Q: My Toyota Avensis 2006 has had a dramatic Fall in MPG - pre and post-service

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I have a 2006 Toyota Avensis. It had a new clutch 6 months ago. Six weeks ago there was a sudden reduction in mpg from 43 to 37 for no apparent reason (no change in driving, conditions, route). Two weeks ago I had part of the gearbox replaced along with a wheel bearing - as well as a FULL service. The garage said that the mpg would rise after the service. In the week since I have picked it up the mpg has fallen further - to 33 mpg. I am driving no differently and using no different route to what I have over the last six years. It has always reliably done about 43 mpg. I have regularly tested this by filling up the tank, noting the mileage and noting the mileage again when I next filled up. Yesterday it had fallen to 33 mpg. The garage have now given me an additive to put in the tank when it is 1/4 full to clean it out - but surely that would not account for 12mpg difference in fuel consumption? Please help!

My car has 149000 miles.
My car has a manual transmission.

Hi there:

There are multiple reasons why recent service might negatively impact fuel economy on newer vehicles. As the vehicle continues to operate, the ECU (engine control unit or module) continues to learn and make adjustments to ignition timing, fuel and air mixtures and fuel flow. When the service is completed, sometimes it takes more time for the ECU to update this information; and in some cases, if any error codes have been stored in the computer and have not been removed; it can impact fuel efficiency.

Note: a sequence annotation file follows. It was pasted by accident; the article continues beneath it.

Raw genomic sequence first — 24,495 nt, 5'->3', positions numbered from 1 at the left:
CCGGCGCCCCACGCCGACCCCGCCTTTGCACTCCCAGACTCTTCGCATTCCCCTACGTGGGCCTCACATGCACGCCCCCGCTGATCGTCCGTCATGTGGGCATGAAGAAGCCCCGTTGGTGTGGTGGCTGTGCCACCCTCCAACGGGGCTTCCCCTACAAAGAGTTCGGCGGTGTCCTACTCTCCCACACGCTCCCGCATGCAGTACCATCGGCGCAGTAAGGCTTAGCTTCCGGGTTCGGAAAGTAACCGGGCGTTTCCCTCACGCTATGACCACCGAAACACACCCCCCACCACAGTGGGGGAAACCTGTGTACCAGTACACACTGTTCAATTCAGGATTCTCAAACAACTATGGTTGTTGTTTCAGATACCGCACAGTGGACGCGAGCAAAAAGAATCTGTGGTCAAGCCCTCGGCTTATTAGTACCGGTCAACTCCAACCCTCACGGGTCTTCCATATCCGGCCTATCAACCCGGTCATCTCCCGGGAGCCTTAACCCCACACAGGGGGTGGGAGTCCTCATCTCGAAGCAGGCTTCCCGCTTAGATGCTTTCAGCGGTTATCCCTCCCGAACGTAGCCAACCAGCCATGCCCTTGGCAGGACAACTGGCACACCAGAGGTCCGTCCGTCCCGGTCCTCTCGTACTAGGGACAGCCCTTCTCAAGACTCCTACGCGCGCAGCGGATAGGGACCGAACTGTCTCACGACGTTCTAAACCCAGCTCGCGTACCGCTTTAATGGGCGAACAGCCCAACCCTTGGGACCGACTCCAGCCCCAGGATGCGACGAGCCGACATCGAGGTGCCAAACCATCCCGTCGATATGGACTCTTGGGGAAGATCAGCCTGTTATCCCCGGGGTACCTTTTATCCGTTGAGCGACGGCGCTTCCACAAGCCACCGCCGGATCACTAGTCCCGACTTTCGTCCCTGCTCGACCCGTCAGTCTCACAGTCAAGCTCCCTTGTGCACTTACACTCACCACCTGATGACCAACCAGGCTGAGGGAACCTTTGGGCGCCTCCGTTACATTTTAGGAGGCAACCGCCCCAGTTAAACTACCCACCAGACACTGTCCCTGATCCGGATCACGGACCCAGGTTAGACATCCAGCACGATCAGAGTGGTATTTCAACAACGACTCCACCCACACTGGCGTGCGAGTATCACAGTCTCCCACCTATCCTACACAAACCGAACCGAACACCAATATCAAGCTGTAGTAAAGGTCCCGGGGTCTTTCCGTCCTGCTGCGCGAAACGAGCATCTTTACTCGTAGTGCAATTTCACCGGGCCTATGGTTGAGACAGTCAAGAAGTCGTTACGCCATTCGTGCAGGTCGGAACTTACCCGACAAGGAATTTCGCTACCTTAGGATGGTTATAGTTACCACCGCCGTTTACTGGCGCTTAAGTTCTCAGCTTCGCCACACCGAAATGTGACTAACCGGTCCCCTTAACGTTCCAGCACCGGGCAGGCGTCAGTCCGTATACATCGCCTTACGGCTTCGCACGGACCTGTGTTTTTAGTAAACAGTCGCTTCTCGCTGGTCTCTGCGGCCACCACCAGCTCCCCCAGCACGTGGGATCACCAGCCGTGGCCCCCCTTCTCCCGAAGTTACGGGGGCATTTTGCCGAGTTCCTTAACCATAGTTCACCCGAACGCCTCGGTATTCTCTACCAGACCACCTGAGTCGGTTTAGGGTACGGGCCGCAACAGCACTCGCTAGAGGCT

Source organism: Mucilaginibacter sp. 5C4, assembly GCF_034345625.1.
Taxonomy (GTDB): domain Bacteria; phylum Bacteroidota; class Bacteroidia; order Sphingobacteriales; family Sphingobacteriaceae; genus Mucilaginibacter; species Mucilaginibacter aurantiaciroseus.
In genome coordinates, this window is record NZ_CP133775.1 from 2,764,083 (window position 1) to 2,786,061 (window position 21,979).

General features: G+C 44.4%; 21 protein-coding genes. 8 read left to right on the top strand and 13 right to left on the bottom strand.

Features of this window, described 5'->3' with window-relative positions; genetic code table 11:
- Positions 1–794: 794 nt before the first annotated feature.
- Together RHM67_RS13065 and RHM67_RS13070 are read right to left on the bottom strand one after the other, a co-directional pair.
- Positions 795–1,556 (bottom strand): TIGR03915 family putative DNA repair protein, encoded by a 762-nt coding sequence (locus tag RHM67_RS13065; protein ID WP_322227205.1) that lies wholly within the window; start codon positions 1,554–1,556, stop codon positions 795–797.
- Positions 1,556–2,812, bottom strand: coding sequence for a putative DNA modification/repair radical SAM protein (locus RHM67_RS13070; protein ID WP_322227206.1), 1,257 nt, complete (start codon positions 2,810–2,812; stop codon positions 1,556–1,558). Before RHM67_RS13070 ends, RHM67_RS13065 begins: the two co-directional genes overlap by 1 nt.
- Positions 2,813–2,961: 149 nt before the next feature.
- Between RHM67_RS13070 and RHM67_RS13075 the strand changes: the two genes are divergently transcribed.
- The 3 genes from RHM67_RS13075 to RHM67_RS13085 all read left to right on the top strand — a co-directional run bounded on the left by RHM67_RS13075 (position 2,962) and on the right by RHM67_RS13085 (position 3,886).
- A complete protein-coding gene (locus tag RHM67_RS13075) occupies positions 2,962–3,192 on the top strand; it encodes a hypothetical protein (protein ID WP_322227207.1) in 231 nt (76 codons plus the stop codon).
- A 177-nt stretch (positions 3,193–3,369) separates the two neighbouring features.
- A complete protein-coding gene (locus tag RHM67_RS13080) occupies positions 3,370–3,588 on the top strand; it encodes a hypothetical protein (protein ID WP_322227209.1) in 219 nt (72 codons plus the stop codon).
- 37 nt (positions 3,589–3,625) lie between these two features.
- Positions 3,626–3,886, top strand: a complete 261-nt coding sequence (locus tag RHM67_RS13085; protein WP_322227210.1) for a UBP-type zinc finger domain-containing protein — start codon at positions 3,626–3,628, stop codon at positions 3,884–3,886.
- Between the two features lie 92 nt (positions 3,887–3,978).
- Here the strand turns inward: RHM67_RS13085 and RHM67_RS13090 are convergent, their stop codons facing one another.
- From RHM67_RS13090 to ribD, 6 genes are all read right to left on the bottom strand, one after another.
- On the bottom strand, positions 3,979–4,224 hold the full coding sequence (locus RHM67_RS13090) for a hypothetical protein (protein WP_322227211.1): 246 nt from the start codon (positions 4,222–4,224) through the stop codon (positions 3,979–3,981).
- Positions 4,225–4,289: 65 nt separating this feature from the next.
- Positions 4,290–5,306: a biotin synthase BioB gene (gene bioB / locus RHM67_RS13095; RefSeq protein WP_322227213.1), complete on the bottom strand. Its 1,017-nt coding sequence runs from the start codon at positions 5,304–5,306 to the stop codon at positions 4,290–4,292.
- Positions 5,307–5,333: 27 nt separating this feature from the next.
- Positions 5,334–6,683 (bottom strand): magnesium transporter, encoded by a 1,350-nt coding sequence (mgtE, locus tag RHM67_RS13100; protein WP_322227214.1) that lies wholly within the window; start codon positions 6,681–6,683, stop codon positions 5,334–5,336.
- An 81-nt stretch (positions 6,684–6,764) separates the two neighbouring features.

Another item to consider is your location. Fuel’s are changed prior to winter and summer seasons. Summer blended fuel tends to be a bit more refined; while winter blends are not as clean. As such, fuel economy can be reduced as much as 15% just on seasons.

The additives can sometimes quickly reduce fuel efficiency as they literally "burn" carbon deposits from fuel injectors. The best advice I can give is to keep running your Toyota for a while with normal fill ups (if possible from the same service station) and see if the MPG begins to slowly improve.

If not, contact a mobile mechanic, such as one from YourMechanic, who can come to your location to complete a diagnostic on your decreasing gas mileage. Best of luck.

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